TOO MANY POTHOLES IN RIDING IN CARS WITH BOYS
BY HEIDI FRANSEN
Get ready for a bumpy ride because Riding in Cars with Boys, a flaky adaptation of Beverly D'Onofrio's heartwarming 1990 memoir, drives through countless potholes. Unfortunately, stellar performances by Drew Barrymore and Steve Zahn cannot compensate for the lackluster script that steers the cast and the audience down a dead-end street.
Set in 1965 suburban Connecticut, Riding recounts the story of Bev (Barrymore), an aspiring teenager whose life takes a U-turn when she gets pregnant by lovable loafer Ray Hasek (Zahn). Bev's tough cop dad (James Woods) forces her to marry Ray, who degenerates into a lowlife heroin addict. After booting Ray out of their dreary house, the disillusioned and resentful Bev struggles to raise her inconvenient son, Jason, while dusting off her dreams of attending college and pursuing a writing career.
Screenwriter Morgan Upton Ward's half-baked script attempts a flashback framework, jumping between the mid-1960s, when Bev discovers motherhood, and 1986, when Bev and Jason seek out the long-absent Ray for his consent to publish her autobiography. However, this before-and-after structure runs out of gas and breaks down like a 1977 Oldsmobile Barracuda. Ward omits nearly twelve years of Bev's story, depriving the audience of watching Bev's scholastic and occupational achievements and Jason's adolescence. Basically, Ward scraps the part of D'Onofrio's memoir that contains the most movie potential, leaving a huge, unexplained pothole in the screenplay.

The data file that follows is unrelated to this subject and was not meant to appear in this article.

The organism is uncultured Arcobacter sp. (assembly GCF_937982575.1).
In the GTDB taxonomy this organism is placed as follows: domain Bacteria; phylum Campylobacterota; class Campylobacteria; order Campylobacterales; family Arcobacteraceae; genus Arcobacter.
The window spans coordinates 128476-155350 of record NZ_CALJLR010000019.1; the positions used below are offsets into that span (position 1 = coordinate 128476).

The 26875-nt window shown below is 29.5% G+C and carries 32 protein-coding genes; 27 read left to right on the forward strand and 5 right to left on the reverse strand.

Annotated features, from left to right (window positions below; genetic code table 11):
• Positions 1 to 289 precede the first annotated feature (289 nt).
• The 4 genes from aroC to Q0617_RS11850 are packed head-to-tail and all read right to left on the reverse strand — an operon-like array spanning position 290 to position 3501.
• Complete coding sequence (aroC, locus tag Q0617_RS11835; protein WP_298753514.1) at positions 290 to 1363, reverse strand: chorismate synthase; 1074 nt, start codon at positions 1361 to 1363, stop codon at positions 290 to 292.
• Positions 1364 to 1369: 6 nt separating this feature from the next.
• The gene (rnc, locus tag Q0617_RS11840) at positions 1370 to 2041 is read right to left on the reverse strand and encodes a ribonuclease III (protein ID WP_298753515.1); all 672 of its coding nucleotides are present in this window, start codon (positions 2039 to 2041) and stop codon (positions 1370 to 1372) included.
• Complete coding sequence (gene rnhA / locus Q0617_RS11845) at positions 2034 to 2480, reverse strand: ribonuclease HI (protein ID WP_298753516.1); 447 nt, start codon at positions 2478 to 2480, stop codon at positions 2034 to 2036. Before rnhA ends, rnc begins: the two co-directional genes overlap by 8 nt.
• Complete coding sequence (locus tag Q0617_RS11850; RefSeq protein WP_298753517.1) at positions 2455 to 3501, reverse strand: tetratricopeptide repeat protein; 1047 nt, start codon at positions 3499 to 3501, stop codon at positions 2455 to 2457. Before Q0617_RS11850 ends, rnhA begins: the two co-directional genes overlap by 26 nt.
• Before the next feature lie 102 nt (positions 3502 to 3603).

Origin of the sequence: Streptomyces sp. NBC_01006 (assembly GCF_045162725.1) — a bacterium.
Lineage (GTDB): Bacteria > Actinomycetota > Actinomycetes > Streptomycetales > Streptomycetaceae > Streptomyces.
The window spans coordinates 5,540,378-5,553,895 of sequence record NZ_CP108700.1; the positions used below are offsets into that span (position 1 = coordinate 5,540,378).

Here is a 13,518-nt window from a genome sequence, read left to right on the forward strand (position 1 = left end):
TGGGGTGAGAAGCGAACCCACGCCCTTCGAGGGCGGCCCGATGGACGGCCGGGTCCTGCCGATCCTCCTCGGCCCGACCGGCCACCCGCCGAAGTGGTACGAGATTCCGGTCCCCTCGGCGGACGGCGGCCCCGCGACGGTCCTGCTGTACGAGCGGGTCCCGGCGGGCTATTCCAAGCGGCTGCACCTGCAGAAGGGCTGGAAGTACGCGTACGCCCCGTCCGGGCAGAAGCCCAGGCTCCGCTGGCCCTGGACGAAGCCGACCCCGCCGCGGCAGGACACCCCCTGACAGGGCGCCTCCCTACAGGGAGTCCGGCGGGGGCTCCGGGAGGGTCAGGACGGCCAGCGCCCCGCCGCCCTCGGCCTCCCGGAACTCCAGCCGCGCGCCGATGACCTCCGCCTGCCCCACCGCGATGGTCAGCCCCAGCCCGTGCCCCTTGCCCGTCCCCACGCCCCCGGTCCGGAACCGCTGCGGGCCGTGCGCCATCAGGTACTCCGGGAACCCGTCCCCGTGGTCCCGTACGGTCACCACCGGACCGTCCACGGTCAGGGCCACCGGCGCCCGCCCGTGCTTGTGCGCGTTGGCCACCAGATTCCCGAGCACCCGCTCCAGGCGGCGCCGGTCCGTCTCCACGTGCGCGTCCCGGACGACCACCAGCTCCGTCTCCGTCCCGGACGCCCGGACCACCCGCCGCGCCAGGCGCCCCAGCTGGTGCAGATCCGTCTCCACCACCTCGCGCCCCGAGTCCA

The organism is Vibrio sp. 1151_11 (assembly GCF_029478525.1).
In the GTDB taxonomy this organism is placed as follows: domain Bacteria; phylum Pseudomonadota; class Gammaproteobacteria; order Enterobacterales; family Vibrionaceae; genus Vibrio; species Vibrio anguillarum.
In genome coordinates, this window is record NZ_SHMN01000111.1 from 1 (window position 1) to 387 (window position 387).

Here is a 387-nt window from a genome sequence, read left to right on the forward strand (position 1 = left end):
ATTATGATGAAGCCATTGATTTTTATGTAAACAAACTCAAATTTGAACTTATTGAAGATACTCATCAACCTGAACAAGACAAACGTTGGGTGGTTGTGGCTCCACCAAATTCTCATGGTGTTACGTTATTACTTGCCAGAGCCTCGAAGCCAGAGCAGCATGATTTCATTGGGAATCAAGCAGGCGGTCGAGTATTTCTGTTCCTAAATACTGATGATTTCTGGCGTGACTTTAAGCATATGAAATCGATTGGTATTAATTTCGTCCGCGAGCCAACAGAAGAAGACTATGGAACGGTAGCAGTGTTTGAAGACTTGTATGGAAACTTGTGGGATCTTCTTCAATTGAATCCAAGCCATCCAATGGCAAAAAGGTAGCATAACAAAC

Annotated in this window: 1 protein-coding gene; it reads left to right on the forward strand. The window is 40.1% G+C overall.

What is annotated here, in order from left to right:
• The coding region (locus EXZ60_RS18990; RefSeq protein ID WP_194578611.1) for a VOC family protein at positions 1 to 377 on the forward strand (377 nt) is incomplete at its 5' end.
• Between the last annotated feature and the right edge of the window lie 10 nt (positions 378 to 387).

Although Barrymore delivers an impressive performance, she is severely limited by Ward's anti-heroic, one-dimensional characterization of Bev. The viewer spends the entire movie stuck in a traffic jam, waiting for Bev's triumphant transformation from self-pitying single mom into college-educated novelist. However, Bev never overcomes her pouty bitterness. While getting high with her best bud, Fay, the scornful Bev whines about the burden of motherhood, confessing that she despises Jason for detouring her life. Meanwhile, the impressionable little Jason is frolicking around within earshot of Bev's shocking complaints. At the end of the movie, when Bev and Jason finally arrive at Ray's trashy trailer house, Bev's only concern is securing Ray's consent to publish her book. Jason's climatic encounter with the father he hasn't seen in twelve years completely escapes the egocentric Bev, who still has a massive chip on her shoulder. Gosh, Bev, just get over it!
Since Ward doesn't illustrate Bev's inspiring challenge to manage college, raise her teen son, or write her own book, he prevents Bev from evolving into an admirable or sympathetic person. Instead, the toil Bev must have invested in her education is reduced to a mere assumption, and her newly authored book seems completely undeserved. The fact that Jason narrates the movie and not Bev also inhibits Bev's evolution into a heroic character. Beverly D'Onofrio wrote her own memoir, so logically she should narrate the movie of her memoir, but Ward foolishly gives the car keys to Jason.